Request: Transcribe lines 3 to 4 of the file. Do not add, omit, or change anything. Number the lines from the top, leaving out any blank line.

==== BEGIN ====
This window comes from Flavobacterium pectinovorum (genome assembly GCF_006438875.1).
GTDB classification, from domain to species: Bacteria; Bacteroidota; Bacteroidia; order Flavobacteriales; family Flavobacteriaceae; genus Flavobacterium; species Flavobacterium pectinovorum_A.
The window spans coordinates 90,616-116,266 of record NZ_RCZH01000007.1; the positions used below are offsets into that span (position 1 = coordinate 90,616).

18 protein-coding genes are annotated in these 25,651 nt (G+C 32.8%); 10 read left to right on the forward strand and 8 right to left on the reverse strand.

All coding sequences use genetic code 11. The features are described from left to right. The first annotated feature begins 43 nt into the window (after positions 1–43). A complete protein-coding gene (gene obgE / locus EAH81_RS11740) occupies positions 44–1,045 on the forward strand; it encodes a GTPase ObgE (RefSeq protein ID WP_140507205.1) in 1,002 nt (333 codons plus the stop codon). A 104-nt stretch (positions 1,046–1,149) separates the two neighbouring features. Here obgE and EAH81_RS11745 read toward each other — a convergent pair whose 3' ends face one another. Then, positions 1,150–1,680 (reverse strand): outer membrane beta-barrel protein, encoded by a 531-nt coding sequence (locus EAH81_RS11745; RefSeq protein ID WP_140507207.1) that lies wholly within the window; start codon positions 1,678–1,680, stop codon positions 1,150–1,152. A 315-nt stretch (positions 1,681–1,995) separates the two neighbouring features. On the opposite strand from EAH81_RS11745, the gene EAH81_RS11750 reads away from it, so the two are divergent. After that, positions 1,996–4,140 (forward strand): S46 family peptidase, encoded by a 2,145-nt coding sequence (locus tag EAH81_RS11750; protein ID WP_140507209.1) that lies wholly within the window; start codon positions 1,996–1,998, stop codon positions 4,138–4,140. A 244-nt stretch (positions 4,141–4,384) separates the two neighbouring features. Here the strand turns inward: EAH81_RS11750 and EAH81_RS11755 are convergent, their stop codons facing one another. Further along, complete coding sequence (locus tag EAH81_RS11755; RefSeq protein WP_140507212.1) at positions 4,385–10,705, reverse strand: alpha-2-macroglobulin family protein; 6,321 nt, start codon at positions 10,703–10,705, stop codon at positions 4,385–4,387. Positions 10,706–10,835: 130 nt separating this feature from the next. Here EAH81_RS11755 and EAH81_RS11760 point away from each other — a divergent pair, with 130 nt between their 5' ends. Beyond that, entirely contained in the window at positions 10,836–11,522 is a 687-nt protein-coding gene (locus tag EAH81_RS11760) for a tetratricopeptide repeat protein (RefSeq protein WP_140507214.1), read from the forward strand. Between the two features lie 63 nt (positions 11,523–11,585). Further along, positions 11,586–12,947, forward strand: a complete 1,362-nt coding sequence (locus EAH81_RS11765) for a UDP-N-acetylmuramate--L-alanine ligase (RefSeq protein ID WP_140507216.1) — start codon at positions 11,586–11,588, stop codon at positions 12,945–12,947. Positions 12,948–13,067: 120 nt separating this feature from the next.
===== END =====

The window spans coordinates 90,616-116,266 of record NZ_RCZH01000007.1; the positions used below are offsets into that span (position 1 = coordinate 90,616).

18 protein-coding genes are annotated in these 25,651 nt (G+C 32.8%); 10 read left to right on the forward strand and 8 right to left on the reverse strand.